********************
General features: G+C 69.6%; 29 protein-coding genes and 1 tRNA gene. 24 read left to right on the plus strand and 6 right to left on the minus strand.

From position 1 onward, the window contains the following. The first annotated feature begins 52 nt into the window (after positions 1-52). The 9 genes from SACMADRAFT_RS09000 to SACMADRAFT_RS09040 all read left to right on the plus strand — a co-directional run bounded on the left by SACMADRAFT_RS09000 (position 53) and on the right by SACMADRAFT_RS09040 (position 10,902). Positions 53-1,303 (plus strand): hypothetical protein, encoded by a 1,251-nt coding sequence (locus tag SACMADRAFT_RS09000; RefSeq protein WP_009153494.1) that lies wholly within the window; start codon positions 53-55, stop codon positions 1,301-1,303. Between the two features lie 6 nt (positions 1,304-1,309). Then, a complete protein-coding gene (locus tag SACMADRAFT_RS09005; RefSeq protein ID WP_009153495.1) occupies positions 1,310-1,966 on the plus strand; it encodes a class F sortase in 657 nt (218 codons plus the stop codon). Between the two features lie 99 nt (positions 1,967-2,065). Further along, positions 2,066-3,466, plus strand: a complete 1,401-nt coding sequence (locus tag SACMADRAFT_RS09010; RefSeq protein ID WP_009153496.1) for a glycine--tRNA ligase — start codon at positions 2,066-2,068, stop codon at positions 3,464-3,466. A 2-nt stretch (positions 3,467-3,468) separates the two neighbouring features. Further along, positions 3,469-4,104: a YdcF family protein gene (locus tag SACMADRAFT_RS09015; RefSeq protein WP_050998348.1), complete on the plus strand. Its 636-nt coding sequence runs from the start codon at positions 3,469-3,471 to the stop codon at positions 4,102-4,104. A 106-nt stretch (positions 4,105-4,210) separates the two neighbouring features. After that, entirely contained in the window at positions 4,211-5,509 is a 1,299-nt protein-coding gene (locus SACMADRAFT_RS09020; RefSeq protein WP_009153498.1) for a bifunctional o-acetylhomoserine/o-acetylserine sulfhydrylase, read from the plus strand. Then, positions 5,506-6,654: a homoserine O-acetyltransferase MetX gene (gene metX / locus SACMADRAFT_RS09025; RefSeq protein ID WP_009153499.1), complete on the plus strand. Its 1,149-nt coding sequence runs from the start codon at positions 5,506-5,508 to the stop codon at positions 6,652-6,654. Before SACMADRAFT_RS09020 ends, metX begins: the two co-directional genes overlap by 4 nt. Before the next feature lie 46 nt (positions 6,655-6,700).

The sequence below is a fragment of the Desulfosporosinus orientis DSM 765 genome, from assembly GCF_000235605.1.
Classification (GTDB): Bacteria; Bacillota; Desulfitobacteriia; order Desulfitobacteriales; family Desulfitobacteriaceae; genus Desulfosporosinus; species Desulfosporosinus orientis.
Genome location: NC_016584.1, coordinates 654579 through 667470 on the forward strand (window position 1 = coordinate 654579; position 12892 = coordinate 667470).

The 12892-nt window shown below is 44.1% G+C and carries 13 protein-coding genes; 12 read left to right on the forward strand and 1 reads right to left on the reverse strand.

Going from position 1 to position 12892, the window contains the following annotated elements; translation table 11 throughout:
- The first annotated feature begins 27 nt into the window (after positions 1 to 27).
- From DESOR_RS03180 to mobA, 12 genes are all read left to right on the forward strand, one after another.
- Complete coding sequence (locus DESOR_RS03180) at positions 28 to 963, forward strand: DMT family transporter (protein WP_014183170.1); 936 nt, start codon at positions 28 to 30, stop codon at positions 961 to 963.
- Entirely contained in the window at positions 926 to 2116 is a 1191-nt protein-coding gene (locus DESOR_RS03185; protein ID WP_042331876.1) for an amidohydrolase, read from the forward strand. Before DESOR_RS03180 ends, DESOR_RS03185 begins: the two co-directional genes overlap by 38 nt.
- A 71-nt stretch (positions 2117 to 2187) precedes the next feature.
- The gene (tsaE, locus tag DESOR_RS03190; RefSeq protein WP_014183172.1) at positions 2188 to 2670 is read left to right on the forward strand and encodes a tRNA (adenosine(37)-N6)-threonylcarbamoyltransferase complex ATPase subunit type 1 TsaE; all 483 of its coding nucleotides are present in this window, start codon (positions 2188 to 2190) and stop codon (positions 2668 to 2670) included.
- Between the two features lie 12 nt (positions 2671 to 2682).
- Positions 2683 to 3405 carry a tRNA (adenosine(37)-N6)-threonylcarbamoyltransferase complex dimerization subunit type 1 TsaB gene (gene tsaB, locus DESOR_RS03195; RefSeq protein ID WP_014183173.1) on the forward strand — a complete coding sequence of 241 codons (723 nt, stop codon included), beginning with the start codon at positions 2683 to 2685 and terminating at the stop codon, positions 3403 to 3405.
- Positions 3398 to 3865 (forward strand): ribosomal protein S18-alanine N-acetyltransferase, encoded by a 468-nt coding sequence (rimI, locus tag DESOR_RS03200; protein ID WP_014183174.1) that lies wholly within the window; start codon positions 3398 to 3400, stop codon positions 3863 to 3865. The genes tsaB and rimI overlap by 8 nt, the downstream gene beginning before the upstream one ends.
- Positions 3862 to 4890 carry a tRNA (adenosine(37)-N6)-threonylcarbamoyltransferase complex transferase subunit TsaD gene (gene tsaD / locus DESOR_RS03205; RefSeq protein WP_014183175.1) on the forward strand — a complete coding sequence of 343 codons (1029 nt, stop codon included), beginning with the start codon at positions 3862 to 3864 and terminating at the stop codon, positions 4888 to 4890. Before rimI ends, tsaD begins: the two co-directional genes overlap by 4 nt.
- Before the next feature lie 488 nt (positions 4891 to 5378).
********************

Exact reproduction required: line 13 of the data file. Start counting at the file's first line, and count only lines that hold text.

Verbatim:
- The gene (tsaE, locus tag DESOR_RS03190; RefSeq protein WP_014183172.1) at positions 2188 to 2670 is read left to right on the forward strand and encodes a tRNA (adenosine(37)-N6)-threonylcarbamoyltransferase complex ATPase subunit type 1 TsaE; all 483 of its coding nucleotides are present in this window, start codon (positions 2188 to 2190) and stop codon (positions 2668 to 2670) included.